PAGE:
Eloy:

Well, I, I think, as you mentioned, if we can. Break things down into skills and really give workers credit for everything that they've done in their, his work history. I know myself as former military, when I got out of the army back in 88, I got no credit for four years of serving in the United States Army. All the leadership training I had, all the, MOS training, I had none of that translated and. You have people in the workforce who come with tremendous skills, particularly people who come from low income backgrounds who may not have had the opportunity to get into a post-secondary institution right off the bat. I think the more that we can focus on skills, skill attainment, find ways to show, that these individuals do come with a set of competencies and skills, I think it, it does create a more equitable playing field. on the flip side, what I hear a lot, particularly from employers, is this seems to be resonating right now because there's in some places a labor shortage. So employers are more willing to forego their previous hiring requirements, which typically involved, some sort of degree or credential and open up to skills. Likewise, Some of the education institutions are talking more about it, but the cynics say, well, that's because we have enrollment decline. So you're more open to, to think about things. So do you see this as something that's really taken root or do you see this as a temporal issue

Maria:

I think it's a, it's a risk for sure. I would say I'm. I'm optimistic though. So we are partnering with the business round table with shrm, for example, and their member companies to really dive into skills-based approaches and have been really pleased with the commitments that we have seen and the progress that's been made. So I think at J F F we're hopeful that this is a, a trend that's gonna continue, but, but we'll see. Right? We've, we have seen, Things, you know, kind of fall back in the past. obviously I also think there's a, a need to not just look at skills-based hiring, but also skills-based advancement. once someone gets hired, how do we ensure particularly with a focus on equity that they aren't being shut out of. Additional opportunities because they don't have, the traditional degree. So I think really looking at, you know, almost like pre-hire point of hire and post-hire approaches to me is kind of the next set of issues that we need to grapple with in this area. but if folks want to read a really great piece, my colleague Michael Collins, posted a piece on Juneteenth of this year that really lays out kind of his. Hopes and fears around skills-based hiring, particularly for black learners and workers. So I encourage folks to check that out cuz he really, does a great job of outlining both the benefits, but also the potential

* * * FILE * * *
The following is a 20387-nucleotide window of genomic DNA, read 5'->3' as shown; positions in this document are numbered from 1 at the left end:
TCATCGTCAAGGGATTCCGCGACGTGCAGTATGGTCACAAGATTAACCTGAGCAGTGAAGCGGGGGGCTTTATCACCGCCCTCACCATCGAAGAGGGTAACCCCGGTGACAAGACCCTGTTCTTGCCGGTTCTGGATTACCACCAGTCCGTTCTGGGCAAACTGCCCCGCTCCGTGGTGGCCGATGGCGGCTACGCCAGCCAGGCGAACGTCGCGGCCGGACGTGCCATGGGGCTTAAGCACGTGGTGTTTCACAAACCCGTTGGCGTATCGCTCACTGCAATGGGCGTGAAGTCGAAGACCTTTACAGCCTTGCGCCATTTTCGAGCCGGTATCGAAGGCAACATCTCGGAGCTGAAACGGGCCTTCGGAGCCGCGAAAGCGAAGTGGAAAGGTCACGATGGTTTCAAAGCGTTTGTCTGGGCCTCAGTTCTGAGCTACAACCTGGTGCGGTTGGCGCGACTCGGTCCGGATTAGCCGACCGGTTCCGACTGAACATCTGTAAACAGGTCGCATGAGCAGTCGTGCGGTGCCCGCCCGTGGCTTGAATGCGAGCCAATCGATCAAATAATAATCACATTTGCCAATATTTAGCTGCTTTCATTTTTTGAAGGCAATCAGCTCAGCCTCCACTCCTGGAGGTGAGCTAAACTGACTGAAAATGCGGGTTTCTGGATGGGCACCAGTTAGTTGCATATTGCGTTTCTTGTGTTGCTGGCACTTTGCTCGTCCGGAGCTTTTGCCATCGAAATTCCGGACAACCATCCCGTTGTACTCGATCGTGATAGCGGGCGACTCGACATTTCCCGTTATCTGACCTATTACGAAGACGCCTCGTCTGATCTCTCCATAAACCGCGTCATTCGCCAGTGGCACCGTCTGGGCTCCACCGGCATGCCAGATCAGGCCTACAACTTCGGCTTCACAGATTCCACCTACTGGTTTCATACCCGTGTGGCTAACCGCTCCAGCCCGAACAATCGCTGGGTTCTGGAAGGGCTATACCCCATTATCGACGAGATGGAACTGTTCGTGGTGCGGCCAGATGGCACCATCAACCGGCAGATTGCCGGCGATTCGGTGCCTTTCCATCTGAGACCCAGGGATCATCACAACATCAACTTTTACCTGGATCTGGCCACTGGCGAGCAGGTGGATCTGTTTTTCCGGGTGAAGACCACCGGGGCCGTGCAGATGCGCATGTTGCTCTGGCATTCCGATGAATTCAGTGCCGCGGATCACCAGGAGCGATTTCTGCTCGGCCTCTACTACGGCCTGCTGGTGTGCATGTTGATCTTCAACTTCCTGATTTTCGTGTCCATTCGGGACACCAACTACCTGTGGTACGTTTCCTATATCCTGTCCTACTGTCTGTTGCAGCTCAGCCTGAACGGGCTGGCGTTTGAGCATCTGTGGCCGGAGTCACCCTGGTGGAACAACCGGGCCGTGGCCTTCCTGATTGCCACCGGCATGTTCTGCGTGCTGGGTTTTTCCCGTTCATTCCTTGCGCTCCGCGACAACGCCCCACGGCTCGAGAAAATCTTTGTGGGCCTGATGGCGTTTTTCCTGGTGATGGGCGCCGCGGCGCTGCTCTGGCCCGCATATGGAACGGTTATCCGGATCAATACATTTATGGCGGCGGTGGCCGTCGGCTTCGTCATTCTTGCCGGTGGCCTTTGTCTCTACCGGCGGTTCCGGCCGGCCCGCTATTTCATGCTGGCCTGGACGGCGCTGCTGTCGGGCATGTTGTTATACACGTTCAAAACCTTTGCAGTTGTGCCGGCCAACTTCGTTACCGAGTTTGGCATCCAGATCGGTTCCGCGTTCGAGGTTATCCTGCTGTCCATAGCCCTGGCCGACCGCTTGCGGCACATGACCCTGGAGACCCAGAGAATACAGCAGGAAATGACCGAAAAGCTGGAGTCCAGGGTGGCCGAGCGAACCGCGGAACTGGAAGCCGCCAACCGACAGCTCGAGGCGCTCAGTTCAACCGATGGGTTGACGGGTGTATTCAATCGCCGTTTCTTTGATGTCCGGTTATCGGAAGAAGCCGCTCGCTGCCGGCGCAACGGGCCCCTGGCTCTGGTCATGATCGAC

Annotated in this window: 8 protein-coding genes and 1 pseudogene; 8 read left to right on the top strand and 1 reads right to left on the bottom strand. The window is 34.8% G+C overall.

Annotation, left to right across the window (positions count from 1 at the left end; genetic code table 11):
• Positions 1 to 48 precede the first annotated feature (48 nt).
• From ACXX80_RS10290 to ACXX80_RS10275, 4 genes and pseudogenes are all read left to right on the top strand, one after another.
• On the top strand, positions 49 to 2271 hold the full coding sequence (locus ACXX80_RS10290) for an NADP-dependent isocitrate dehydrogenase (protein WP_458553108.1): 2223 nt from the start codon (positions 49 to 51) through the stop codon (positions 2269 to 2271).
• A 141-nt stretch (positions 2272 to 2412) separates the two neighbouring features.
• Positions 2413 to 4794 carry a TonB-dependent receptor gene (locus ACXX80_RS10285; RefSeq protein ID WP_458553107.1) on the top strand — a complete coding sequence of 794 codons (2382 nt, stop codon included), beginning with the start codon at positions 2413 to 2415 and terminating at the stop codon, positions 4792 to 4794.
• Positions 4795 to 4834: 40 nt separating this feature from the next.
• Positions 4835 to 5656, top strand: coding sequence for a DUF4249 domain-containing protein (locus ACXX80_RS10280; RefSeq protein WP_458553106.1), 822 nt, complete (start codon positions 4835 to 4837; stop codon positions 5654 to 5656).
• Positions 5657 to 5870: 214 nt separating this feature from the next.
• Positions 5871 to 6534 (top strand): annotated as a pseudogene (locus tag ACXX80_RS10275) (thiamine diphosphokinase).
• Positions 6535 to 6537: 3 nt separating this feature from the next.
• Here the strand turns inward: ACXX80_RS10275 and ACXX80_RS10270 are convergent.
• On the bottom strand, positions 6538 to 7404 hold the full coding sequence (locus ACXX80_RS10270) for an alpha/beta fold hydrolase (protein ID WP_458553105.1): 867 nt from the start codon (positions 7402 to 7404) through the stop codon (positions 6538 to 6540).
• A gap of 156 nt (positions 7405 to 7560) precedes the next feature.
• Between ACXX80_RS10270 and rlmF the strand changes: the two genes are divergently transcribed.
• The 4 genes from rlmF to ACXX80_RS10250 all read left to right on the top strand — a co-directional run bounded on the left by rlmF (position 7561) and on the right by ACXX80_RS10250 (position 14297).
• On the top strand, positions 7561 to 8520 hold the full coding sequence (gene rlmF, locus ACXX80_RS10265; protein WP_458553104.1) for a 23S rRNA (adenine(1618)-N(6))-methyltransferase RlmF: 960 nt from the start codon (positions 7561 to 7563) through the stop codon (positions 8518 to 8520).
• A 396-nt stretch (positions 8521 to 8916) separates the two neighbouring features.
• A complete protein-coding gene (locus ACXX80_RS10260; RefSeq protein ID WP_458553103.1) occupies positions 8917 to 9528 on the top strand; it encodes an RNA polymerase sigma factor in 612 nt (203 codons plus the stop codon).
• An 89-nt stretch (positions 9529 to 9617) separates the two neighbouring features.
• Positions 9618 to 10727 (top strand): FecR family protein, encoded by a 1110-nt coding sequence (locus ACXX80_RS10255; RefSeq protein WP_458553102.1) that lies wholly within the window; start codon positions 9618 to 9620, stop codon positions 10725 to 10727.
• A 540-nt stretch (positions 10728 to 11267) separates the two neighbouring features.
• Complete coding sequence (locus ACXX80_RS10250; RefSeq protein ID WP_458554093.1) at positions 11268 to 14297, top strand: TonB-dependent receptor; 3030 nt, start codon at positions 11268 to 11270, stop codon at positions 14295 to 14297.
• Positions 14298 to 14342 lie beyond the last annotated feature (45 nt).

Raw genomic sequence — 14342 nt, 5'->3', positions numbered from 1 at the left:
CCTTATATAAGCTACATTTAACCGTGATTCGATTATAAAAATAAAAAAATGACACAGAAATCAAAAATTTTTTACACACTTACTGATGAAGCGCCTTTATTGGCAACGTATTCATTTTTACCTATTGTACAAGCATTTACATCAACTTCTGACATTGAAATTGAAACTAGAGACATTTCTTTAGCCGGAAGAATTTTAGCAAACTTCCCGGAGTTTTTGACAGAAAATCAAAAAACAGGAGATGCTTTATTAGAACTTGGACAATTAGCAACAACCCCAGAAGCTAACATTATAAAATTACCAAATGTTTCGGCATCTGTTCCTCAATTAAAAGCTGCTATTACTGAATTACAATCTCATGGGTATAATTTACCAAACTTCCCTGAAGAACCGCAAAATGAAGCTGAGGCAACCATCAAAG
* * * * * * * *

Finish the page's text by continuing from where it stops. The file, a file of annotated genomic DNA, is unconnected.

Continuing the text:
Eloy:

Right. I, I do see one hopeful sign, and that is that many states are beginning to drop their degree requirements there's always talk at the federal government level about this. And I assume, JFF tracks some of this, some of these developments across the country.

Maria:

absolutely. We've seen, I believe as of now, 12 states that have dropped, degree requirements at the state level. the first one was Maryland, under former Governor Hogan. The most recent, I believe was Governor Jenkin in, Virginia. And, governor Dewan Ohio is recent also. So it's an interesting, I think a very good example of something that has very bipartisan. Supports, we've seen both Republican and Democratic governors taking this approach. and at the federal level as well. It's something that I think first got some momentum under the prior administration, but the, something of the Biden administration has continued to push for. So both the federal government looking at how to move away from degree requirements in their own hiring and then also in hiring requirements for the federal contractors. So I, I think that both. The federal and state pieces give us an opportunity to really get to some scale

Eloy:

Yes, no, definitely agree that, let me turn, our attention to a couple of other things. I know that you. I've been thinking about. So, there's a lot of talk, these days in amongst employers, amongst people in the workforce about the impact of, AI and gai and what it will have on lower skilled jobs and, and workers that come from under resource communities. I know you and I were both at the, the ASU G S V summit. You couldn't turn the corner without somebody talking to you about. Their latest g a i solution. but how is j f thinking about this impact and, and what role do, post-secondary institutions and their intermediaries have in mitigating the impact to low income communities?

Maria: